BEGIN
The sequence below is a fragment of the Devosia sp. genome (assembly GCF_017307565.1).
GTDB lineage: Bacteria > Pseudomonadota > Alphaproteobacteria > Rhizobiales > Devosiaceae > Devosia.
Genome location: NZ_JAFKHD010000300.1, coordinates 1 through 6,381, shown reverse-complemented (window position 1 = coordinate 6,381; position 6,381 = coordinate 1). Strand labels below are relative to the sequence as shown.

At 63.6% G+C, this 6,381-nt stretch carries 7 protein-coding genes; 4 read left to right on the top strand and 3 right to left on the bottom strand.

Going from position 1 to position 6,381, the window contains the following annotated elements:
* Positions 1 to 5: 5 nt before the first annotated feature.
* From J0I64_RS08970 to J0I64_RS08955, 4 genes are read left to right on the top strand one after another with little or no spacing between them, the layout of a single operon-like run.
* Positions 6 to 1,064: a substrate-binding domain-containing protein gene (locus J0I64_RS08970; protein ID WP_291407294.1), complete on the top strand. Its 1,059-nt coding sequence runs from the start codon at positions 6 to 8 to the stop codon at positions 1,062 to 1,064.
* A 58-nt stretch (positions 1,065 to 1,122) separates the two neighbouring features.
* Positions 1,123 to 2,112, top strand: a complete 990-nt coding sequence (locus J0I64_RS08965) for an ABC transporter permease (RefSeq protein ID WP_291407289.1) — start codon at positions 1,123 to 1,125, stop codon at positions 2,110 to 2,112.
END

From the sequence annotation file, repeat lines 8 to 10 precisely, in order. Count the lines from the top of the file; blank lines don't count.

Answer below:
* Positions 6 to 1,064: a substrate-binding domain-containing protein gene (locus J0I64_RS08970; protein ID WP_291407294.1), complete on the top strand. Its 1,059-nt coding sequence runs from the start codon at positions 6 to 8 to the stop codon at positions 1,062 to 1,064.
* A 58-nt stretch (positions 1,065 to 1,122) separates the two neighbouring features.
* Positions 1,123 to 2,112, top strand: a complete 990-nt coding sequence (locus J0I64_RS08965) for an ABC transporter permease (RefSeq protein ID WP_291407289.1) — start codon at positions 1,123 to 1,125, stop codon at positions 2,110 to 2,112.